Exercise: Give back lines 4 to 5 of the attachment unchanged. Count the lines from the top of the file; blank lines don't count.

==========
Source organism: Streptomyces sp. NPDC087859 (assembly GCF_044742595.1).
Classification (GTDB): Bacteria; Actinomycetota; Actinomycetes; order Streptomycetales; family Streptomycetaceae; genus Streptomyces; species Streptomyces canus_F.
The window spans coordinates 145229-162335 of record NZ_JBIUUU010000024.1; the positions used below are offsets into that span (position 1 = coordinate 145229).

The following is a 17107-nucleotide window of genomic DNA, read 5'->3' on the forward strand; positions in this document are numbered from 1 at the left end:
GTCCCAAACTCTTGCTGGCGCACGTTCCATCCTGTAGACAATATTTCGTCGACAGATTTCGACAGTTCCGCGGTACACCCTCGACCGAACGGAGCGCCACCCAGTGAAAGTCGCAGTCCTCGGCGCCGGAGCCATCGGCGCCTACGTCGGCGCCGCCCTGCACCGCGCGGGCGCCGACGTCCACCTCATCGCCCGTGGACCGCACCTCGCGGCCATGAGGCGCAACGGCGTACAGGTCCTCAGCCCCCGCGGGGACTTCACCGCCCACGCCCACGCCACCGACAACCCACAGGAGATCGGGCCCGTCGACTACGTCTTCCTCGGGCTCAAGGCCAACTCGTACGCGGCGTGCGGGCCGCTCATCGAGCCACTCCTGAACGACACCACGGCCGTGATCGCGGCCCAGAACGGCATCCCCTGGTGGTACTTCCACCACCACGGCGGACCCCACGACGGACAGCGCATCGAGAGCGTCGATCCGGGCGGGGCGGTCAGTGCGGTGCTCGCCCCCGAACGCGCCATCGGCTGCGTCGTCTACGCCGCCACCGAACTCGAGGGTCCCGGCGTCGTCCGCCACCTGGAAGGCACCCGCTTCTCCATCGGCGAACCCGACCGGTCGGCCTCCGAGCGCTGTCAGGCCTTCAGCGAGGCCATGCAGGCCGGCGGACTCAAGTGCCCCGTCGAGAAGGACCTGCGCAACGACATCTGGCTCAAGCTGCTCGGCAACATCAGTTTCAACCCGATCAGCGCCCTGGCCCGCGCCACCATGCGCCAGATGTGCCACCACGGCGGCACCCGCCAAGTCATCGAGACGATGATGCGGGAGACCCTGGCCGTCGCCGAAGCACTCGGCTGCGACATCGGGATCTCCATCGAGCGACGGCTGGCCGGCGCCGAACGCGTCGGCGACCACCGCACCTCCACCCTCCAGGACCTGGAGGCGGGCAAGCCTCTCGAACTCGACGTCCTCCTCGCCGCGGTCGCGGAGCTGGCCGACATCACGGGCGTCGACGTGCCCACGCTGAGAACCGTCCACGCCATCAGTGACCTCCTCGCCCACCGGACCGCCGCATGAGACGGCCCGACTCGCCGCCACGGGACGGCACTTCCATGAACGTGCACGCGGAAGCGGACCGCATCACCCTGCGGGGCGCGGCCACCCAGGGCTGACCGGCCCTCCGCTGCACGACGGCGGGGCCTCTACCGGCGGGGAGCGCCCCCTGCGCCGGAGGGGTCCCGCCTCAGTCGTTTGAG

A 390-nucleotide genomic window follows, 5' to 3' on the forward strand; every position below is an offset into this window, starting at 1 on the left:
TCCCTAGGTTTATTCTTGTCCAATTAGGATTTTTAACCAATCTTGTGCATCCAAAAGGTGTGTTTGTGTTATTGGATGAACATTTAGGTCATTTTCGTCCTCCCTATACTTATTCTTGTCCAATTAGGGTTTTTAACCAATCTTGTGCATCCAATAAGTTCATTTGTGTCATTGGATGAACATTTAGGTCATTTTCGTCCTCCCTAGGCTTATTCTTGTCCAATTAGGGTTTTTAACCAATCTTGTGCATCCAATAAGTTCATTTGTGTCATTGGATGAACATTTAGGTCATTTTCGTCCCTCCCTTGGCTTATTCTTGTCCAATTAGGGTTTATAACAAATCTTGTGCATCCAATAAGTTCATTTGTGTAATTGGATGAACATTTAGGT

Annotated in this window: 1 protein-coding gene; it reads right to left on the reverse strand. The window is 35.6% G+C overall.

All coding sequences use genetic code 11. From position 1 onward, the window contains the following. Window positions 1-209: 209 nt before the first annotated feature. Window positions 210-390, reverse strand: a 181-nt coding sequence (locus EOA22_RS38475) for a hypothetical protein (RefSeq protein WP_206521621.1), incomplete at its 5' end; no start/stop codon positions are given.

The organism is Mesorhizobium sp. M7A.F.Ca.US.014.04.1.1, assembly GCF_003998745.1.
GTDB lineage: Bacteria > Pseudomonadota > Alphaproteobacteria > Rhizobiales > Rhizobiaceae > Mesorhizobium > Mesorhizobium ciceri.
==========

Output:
The following is a 17107-nucleotide window of genomic DNA, read 5'->3' on the forward strand; positions in this document are numbered from 1 at the left end:
GTCCCAAACTCTTGCTGGCGCACGTTCCATCCTGTAGACAATATTTCGTCGACAGATTTCGACAGTTCCGCGGTACACCCTCGACCGAACGGAGCGCCACCCAGTGAAAGTCGCAGTCCTCGGCGCCGGAGCCATCGGCGCCTACGTCGGCGCCGCCCTGCACCGCGCGGGCGCCGACGTCCACCTCATCGCCCGTGGACCGCACCTCGCGGCCATGAGGCGCAACGGCGTACAGGTCCTCAGCCCCCGCGGGGACTTCACCGCCCACGCCCACGCCACCGACAACCCACAGGAGATCGGGCCCGTCGACTACGTCTTCCTCGGGCTCAAGGCCAACTCGTACGCGGCGTGCGGGCCGCTCATCGAGCCACTCCTGAACGACACCACGGCCGTGATCGCGGCCCAGAACGGCATCCCCTGGTGGTACTTCCACCACCACGGCGGACCCCACGACGGACAGCGCATCGAGAGCGTCGATCCGGGCGGGGCGGTCAGTGCGGTGCTCGCCCCCGAACGCGCCATCGGCTGCGTCGTCTACGCCGCCACCGAACTCGAGGGTCCCGGCGTCGTCCGCCACCTGGAAGGCACCCGCTTCTCCATCGGCGAACCCGACCGGTCGGCCTCCGAGCGCTGTCAGGCCTTCAGCGAGGCCATGCAGGCCGGCGGACTCAAGTGCCCCGTCGAGAAGGACCTGCGCAACGACATCTGGCTCAAGCTGCTCGGCAACATCAGTTTCAACCCGATCAGCGCCCTGGCCCGCGCCACCATGCGCCAGATGTGCCACCACGGCGGCACCCGCCAAGTCATCGAGACGATGATGCGGGAGACCCTGGCCGTCGCCGAAGCACTCGGCTGCGACATCGGGATCTCCATCGAGCGACGGCTGGCCGGCGCCGAACGCGTCGGCGACCACCGCACCTCCACCCTCCAGGACCTGGAGGCGGGCAAGCCTCTCGAACTCGACGTCCTCCTCGCCGCGGTCGCGGAGCTGGCCGACATCACGGGCGTCGACGTGCCCACGCTGAGAACCGTCCACGCCATCAGTGACCTCCTCGCCCACCGGACCGCCGCATGAGACGGCCCGACTCGCCGCCACGGGACGGCACTTCCATGAACGTGCACGCGGAAGCGGACCGCATCACCCTGCGGGGCGCGGCCACCCAGGGCTGACCGGCCCTCCGCTGCACGACGGCGGGGCCTCTACCGGCGGGGAGCGCCCCCTGCGCCGGAGGGGTCCCGCCTCAGTCGTTTGAG